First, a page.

Abstract WP227: Noninvasive Blood Flow Measures in Atherosclerosis of the Posterior Circulation

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Background: Fractional flow across an atherosclerotic lesion measured with TOF-MRA signal intensity ratio (SIR) may be used to gauge hemodynamic severity and to predict subsequent stroke. The degree of flow impairment may also be ascertained by quantitative MRA (QMRA). We analyzed performance of these noninvasive imaging parameters to estimate risk of subsequent posterior circulation events in VERiTAS.

Methods: TOF-MRA data and QMRA were simultaneously acquired in VERiTAS. SIR were derived from TOF source images and normalized for analysis with volume flow ratios (VFR) on QMRA at standard anatomical landmarks and across the maximal stenosis. Statistics analyzed the correlation between SIR and VFR, and the ability of each to predict clinical events.

Results: 72 subjects (mean age 65.6±10.3 years, 32 (44%) women) with posterior circulation atherosclerosis were enrolled in VERiTAS. Posterior communicating artery (PCOMM) flow to the posterior circulation was detected in 85% on the right, in 86% on the left, with bilateral PCOMM flow in 78%. Fractional flow measures or SIR across the maximal stenotic lesion evident on TOF MRA was reduced in 43%, increased in 16%, with no change in 40%. SIR from the proximal to distal basilar artery segments increased in 62%, was unchanged in 33% and decreased in 4% of cases. SI and VFR exhibited limited correlation at corresponding arterial segments. QMRA VFR indicative of low distal flow status predicted subsequent clinical events, unlike SIR.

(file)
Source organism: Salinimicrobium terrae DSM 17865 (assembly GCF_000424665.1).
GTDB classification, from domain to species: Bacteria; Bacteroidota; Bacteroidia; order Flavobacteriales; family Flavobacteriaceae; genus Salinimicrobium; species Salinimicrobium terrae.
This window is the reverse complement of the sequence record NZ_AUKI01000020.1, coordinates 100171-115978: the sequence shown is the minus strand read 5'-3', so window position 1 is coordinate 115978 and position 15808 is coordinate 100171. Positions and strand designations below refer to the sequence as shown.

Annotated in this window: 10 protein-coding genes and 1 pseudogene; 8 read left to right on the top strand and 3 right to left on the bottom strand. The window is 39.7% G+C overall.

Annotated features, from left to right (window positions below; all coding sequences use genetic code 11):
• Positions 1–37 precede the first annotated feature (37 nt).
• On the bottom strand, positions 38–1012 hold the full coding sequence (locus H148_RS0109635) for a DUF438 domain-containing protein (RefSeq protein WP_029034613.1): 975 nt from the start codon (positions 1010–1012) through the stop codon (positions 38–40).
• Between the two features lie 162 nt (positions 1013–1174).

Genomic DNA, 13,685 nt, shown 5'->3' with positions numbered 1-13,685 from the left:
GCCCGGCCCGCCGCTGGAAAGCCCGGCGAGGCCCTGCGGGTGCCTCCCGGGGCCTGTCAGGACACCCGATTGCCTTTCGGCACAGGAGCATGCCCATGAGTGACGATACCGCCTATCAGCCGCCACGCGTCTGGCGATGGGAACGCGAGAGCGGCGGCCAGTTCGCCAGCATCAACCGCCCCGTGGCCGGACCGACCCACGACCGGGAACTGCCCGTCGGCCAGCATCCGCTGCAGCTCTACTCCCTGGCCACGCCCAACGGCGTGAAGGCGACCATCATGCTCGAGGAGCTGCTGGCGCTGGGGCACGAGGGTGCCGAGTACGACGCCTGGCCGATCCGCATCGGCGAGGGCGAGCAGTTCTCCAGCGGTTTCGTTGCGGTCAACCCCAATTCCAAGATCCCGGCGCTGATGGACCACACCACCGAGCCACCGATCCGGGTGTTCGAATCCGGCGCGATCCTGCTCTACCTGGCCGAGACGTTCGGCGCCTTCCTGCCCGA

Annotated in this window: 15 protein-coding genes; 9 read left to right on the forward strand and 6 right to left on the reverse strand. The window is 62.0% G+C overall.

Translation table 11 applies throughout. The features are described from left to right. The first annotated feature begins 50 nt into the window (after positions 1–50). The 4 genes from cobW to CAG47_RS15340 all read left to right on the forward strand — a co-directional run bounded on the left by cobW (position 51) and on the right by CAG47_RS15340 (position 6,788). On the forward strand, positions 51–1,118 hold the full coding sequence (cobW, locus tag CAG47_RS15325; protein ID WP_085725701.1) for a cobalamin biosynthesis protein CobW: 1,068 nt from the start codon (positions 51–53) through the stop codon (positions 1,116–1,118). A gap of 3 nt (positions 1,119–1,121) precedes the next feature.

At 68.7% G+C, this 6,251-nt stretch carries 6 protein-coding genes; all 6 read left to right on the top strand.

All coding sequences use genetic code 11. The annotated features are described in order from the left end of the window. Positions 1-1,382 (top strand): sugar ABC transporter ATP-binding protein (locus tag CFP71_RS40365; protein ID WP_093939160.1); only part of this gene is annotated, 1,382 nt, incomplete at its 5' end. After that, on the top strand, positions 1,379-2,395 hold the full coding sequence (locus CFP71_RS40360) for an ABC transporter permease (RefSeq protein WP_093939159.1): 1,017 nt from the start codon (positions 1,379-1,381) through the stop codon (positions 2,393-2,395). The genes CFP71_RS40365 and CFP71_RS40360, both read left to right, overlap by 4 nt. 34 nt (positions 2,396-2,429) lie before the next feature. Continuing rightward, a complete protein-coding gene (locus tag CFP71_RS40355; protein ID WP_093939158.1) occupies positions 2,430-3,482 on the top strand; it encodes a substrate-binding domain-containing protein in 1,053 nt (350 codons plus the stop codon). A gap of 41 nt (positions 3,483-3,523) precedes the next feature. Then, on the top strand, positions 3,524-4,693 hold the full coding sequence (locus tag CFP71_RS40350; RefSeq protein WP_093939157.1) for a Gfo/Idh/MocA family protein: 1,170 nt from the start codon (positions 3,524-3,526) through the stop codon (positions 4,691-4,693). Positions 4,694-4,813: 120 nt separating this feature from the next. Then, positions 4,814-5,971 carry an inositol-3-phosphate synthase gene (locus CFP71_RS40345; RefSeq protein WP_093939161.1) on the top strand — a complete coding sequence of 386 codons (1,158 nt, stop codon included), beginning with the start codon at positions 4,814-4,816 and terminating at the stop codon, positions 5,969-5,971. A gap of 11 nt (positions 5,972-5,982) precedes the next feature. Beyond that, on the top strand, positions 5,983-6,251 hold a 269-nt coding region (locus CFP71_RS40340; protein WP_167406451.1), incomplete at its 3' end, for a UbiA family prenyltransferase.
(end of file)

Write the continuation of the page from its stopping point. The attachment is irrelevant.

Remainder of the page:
Conclusions: Evaluation of hemodynamics in posterior circulation atherosclerosis reveals superiority of QMRA to SIR in prospectively predicting recurrent ischemia. Collateral circulation, tandem disease and unique aspects of vertebrobasilar atherosclerosis likely influence the utility of SIR on TOF MRA.

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